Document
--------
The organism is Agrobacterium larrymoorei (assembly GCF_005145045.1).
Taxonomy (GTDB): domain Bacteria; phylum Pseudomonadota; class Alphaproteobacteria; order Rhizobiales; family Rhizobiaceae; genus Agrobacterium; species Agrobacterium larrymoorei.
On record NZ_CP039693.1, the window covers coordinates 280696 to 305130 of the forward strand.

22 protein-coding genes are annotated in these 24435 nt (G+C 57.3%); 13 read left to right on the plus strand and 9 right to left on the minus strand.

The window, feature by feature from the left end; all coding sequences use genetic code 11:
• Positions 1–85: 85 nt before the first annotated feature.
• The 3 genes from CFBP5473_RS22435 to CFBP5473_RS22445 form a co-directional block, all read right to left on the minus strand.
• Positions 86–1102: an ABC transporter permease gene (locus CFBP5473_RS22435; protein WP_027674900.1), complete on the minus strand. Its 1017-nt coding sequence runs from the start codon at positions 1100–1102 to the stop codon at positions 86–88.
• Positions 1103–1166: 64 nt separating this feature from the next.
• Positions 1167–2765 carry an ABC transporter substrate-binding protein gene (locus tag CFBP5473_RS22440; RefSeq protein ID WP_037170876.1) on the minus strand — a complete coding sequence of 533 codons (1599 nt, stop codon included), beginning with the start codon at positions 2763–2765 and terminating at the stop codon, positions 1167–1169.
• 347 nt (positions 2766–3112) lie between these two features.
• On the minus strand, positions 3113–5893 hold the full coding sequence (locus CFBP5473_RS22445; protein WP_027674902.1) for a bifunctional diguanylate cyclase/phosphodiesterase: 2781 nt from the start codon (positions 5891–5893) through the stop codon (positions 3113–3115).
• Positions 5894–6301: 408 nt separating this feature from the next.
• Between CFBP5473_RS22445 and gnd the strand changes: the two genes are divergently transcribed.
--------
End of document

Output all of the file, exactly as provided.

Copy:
The organism is Agrobacterium larrymoorei (assembly GCF_005145045.1).
Taxonomy (GTDB): domain Bacteria; phylum Pseudomonadota; class Alphaproteobacteria; order Rhizobiales; family Rhizobiaceae; genus Agrobacterium; species Agrobacterium larrymoorei.
On record NZ_CP039693.1, the window covers coordinates 280696 to 305130 of the forward strand.

22 protein-coding genes are annotated in these 24435 nt (G+C 57.3%); 13 read left to right on the plus strand and 9 right to left on the minus strand.

The window, feature by feature from the left end; all coding sequences use genetic code 11:
• Positions 1–85: 85 nt before the first annotated feature.
• The 3 genes from CFBP5473_RS22435 to CFBP5473_RS22445 form a co-directional block, all read right to left on the minus strand.
• Positions 86–1102: an ABC transporter permease gene (locus CFBP5473_RS22435; protein WP_027674900.1), complete on the minus strand. Its 1017-nt coding sequence runs from the start codon at positions 1100–1102 to the stop codon at positions 86–88.
• Positions 1103–1166: 64 nt separating this feature from the next.
• Positions 1167–2765 carry an ABC transporter substrate-binding protein gene (locus tag CFBP5473_RS22440; RefSeq protein ID WP_037170876.1) on the minus strand — a complete coding sequence of 533 codons (1599 nt, stop codon included), beginning with the start codon at positions 2763–2765 and terminating at the stop codon, positions 1167–1169.
• 347 nt (positions 2766–3112) lie between these two features.
• On the minus strand, positions 3113–5893 hold the full coding sequence (locus CFBP5473_RS22445; protein WP_027674902.1) for a bifunctional diguanylate cyclase/phosphodiesterase: 2781 nt from the start codon (positions 5891–5893) through the stop codon (positions 3113–3115).
• Positions 5894–6301: 408 nt separating this feature from the next.
• Between CFBP5473_RS22445 and gnd the strand changes: the two genes are divergently transcribed.